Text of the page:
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EIFF 2014: Uncertain Terms

Uncertain Terms (Nathan Silver, 2014)

Pregnancy is frequently romanticised within cinema and television as a nigh-on celestial state,  the apotheosis of every Real Woman’s existence – a beatific reverie where one wears diaphanous gowns and smiles serenely as Gaia flows through you, waiting for The Miracle To Come. In reality, pregnancy entails a woman’s body being co-opted by a parasite that plays havoc with your hormones, your physicality, and your mind – all as a precursor to a much more demanding life-long task. Uncertain Terms, the new film by director Nathan Silver (Exit Elena) recognises this truth, representing impending motherhood with unsentimental clarity, never proselytising or moralising. It’s a refreshing corrective to a subject woefully mishandled by cinema.

At a rural half-way house in the Hudson Valley a group of heavily pregnant unwed teenaged girls take refuge and prepare for respective upcoming arrivals. Nina (India Menuez) squabbles with her ne’er do well unemployed boyfriend, both panicked at the prospect of their unknown future. She and the other girls chat about why they’re there, how people reacted, supporting one another where family and lovers have failed.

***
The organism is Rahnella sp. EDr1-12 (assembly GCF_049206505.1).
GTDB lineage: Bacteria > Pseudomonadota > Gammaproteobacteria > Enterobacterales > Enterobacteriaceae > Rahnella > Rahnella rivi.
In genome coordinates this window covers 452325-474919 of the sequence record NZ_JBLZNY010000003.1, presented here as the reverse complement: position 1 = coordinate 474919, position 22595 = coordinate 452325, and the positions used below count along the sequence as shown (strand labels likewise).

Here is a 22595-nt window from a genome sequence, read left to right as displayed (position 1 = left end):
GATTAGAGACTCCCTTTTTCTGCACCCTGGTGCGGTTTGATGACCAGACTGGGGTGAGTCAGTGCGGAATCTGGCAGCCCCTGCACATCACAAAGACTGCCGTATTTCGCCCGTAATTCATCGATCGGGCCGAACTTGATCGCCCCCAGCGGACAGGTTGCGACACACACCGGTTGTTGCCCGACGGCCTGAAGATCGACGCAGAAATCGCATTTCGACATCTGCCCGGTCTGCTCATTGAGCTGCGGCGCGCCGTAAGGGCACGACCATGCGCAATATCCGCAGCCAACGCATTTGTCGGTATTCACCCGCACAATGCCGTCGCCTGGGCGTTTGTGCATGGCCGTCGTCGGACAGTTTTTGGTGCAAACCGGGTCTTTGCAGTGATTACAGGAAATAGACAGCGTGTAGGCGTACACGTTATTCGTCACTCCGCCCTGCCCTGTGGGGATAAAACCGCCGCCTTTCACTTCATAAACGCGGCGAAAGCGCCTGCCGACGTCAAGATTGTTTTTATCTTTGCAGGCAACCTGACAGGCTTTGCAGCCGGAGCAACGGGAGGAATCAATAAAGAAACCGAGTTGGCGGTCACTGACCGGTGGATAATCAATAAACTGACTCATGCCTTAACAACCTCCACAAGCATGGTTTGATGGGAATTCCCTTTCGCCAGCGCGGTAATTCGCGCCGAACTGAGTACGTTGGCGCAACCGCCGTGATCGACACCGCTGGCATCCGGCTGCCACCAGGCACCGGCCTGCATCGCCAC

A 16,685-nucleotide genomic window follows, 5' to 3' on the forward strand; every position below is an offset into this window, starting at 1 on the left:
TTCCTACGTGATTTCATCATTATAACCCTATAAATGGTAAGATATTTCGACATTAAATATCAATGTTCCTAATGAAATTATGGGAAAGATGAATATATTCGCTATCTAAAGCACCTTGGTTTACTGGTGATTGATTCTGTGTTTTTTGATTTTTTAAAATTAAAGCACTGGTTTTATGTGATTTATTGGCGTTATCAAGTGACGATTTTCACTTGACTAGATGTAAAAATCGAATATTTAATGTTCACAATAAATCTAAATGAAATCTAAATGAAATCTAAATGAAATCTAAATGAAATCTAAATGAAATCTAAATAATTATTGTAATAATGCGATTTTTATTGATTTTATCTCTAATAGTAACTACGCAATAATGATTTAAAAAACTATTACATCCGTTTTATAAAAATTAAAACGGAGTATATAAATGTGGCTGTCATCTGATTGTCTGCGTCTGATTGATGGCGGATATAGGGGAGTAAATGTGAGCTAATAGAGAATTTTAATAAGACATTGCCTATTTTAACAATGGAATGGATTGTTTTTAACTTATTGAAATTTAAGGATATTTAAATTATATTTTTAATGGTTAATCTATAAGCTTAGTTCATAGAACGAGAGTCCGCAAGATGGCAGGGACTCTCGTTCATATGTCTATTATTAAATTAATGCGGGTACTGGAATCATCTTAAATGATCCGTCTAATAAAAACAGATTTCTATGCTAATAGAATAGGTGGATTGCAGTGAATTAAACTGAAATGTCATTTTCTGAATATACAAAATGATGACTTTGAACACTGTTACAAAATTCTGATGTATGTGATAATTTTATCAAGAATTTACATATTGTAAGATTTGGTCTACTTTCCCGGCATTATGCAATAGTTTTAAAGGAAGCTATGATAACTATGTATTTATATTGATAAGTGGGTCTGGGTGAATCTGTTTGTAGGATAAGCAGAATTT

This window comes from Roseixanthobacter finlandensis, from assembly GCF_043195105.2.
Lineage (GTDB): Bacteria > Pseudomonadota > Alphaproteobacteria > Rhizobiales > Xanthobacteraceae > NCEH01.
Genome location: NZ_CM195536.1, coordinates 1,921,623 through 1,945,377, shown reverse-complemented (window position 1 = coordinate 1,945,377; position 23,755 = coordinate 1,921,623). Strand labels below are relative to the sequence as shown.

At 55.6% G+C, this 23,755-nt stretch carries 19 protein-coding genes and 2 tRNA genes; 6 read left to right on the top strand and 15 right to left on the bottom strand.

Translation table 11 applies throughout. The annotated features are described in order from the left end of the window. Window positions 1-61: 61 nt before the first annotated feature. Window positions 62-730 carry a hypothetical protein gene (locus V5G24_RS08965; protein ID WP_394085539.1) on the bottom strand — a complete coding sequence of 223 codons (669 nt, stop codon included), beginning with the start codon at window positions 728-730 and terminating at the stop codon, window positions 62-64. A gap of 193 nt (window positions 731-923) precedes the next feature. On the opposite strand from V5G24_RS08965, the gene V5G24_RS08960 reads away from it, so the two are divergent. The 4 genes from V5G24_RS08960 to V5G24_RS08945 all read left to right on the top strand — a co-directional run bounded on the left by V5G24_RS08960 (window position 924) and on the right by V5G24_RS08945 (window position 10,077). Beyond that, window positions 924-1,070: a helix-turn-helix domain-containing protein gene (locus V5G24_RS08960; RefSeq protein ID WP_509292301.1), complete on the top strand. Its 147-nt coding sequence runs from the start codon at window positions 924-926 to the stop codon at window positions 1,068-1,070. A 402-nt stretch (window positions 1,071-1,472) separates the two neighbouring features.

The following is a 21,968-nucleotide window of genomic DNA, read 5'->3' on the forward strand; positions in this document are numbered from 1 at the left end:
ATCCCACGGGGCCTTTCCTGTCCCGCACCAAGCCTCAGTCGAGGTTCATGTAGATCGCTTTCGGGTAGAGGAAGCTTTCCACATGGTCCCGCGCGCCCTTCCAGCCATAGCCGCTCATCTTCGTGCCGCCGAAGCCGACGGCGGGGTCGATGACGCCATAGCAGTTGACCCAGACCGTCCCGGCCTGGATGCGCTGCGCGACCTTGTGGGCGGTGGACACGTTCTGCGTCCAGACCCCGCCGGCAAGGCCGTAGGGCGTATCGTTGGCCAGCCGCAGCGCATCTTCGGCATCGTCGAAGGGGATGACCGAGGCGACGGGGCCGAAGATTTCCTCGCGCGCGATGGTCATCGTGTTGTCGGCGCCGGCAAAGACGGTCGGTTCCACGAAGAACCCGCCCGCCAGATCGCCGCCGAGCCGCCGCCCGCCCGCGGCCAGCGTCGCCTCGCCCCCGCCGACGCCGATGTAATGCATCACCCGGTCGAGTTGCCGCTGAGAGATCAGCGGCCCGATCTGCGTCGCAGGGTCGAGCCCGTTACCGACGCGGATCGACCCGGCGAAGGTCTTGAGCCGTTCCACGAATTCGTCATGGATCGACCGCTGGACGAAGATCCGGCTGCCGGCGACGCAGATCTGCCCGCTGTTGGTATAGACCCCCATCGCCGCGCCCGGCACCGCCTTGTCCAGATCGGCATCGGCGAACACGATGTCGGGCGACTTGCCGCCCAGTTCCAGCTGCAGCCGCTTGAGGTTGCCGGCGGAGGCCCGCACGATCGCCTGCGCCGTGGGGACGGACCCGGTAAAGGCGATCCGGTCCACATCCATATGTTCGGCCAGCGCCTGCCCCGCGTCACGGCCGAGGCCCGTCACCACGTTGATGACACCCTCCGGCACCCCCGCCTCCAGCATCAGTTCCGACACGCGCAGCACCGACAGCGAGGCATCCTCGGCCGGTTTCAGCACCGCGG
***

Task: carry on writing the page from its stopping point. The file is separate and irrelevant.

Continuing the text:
Into this bucolic refuge arrives Robbie, a 37 year old trying to escape and forget his troubled marriage. He and Nina form a ready bond, even as he catches the attention of other girls, creating ripples of internecine tension.

Semi-improvised and drawing heavily on the experiences of Nathan Silver’s mother, Cindy, herself once a pregnant teen (she appears in the film as the woman who runs the refuge), Uncertain Terms feels achingly real. Dialogue rings true and performances are lived-in, free from any artifice or pretence. While many of the girl’s situations are daunting – a heart-breaking monologue sees one teen explain that she fell pregnant while sleeping with someone in the hopes of arousing an ex-boyfriend’s jealousy – their collegiality, high spirits, and kindness stops the movie short from depicting them as pitiable. These are real people, not cliched tragedies to be tutted over.

The house is a microcosm through which Silver explores notions of propriety, patriarchy, love as control, and love as compromise. Although a ‘small,’ personal, film, it depicts how utterly seismic the change confronting these girls is. Resonant and beautiful.


There’s a great interview with the director Nathan Silver available here.


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